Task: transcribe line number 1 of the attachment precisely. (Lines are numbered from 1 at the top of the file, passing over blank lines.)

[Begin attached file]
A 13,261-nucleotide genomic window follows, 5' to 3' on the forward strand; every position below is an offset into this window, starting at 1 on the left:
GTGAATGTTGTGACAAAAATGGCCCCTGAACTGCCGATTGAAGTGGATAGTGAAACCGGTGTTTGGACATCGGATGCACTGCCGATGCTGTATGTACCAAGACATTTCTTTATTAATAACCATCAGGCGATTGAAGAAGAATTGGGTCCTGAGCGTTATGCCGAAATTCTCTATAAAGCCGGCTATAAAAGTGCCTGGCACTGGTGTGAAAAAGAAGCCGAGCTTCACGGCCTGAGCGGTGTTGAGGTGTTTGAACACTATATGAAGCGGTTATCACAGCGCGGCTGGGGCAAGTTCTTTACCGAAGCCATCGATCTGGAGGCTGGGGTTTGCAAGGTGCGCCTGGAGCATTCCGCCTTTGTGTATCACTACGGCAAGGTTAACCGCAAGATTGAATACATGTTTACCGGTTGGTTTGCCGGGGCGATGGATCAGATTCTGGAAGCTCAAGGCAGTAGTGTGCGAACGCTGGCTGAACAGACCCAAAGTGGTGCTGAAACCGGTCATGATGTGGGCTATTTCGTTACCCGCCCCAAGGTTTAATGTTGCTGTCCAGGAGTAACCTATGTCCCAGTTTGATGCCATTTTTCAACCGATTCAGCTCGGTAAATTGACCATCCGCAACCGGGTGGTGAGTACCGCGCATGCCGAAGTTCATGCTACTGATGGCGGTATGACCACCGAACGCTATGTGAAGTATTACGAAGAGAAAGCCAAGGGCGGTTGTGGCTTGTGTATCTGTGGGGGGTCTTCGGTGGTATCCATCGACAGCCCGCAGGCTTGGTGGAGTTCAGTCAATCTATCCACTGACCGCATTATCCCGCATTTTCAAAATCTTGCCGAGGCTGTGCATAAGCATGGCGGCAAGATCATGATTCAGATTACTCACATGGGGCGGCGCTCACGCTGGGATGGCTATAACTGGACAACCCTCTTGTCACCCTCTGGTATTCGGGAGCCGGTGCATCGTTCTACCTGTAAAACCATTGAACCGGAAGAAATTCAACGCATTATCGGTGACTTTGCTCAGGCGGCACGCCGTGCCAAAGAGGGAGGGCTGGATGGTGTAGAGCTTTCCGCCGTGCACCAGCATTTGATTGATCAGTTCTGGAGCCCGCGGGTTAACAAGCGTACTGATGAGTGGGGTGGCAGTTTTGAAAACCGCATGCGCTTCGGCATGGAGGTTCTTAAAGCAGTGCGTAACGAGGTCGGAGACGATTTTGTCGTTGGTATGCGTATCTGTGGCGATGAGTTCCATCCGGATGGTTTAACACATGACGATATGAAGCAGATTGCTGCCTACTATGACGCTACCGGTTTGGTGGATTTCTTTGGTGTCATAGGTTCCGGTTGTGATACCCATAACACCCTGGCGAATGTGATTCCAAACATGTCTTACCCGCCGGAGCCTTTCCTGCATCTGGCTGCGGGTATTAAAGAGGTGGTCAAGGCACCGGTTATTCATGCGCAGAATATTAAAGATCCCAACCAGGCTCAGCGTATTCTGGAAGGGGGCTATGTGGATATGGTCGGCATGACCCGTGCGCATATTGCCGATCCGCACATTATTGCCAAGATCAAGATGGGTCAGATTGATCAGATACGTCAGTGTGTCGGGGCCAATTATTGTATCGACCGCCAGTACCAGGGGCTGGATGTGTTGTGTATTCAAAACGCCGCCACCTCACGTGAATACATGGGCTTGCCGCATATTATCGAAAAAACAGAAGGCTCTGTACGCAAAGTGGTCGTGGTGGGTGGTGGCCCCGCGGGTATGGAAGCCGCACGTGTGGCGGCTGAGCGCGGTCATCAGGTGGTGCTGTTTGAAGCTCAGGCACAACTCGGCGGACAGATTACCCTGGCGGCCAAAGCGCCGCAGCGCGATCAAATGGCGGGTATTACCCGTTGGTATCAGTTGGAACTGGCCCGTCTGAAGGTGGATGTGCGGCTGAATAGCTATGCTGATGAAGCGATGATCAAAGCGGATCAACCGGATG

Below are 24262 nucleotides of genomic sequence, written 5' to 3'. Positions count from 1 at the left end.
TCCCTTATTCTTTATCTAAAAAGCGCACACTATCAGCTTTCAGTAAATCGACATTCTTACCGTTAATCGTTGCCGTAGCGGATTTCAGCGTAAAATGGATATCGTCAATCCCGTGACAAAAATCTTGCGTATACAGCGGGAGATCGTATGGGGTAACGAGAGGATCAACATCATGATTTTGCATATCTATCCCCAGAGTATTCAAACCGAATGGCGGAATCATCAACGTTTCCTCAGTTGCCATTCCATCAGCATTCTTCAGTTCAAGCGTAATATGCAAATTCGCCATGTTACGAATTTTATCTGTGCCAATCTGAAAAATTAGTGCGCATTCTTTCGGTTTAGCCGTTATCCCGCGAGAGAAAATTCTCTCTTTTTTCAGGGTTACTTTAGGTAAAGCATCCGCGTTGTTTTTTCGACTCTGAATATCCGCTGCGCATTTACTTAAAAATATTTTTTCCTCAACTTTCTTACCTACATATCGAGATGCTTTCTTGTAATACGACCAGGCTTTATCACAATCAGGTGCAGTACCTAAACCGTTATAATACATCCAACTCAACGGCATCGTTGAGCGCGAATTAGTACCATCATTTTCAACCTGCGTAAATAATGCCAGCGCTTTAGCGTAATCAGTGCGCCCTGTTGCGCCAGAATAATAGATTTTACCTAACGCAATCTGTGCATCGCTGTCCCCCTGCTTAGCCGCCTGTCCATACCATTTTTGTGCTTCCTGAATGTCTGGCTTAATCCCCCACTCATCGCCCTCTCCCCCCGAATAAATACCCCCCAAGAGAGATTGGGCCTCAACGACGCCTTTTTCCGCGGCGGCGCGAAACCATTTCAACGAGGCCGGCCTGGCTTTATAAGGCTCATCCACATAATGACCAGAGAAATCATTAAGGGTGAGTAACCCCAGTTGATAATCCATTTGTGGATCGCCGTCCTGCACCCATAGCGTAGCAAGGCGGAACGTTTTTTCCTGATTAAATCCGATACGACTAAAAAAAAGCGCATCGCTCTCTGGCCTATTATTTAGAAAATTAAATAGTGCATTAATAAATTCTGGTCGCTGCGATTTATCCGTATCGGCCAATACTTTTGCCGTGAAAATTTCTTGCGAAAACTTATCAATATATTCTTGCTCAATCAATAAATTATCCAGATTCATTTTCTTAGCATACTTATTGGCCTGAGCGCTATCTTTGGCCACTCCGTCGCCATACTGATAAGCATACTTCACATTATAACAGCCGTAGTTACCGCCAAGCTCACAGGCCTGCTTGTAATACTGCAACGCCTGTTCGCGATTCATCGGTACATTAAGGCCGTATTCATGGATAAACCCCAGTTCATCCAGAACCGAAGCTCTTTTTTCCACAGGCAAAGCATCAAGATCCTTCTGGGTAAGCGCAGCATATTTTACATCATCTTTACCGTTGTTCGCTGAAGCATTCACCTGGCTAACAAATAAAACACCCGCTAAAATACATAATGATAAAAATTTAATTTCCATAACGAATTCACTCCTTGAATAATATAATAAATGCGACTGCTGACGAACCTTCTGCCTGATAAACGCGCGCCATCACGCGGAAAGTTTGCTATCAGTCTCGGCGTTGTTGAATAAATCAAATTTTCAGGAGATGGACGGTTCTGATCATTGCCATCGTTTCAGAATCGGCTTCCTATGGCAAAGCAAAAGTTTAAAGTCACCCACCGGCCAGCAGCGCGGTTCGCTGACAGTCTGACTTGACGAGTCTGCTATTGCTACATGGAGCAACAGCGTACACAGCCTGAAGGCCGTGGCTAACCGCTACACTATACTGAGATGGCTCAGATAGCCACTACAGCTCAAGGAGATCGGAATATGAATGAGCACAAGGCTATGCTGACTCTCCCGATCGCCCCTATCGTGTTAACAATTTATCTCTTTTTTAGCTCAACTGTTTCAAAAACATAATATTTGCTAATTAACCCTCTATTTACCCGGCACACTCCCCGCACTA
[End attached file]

A 13,261-nucleotide genomic window follows, 5' to 3' on the forward strand; every position below is an offset into this window, starting at 1 on the left: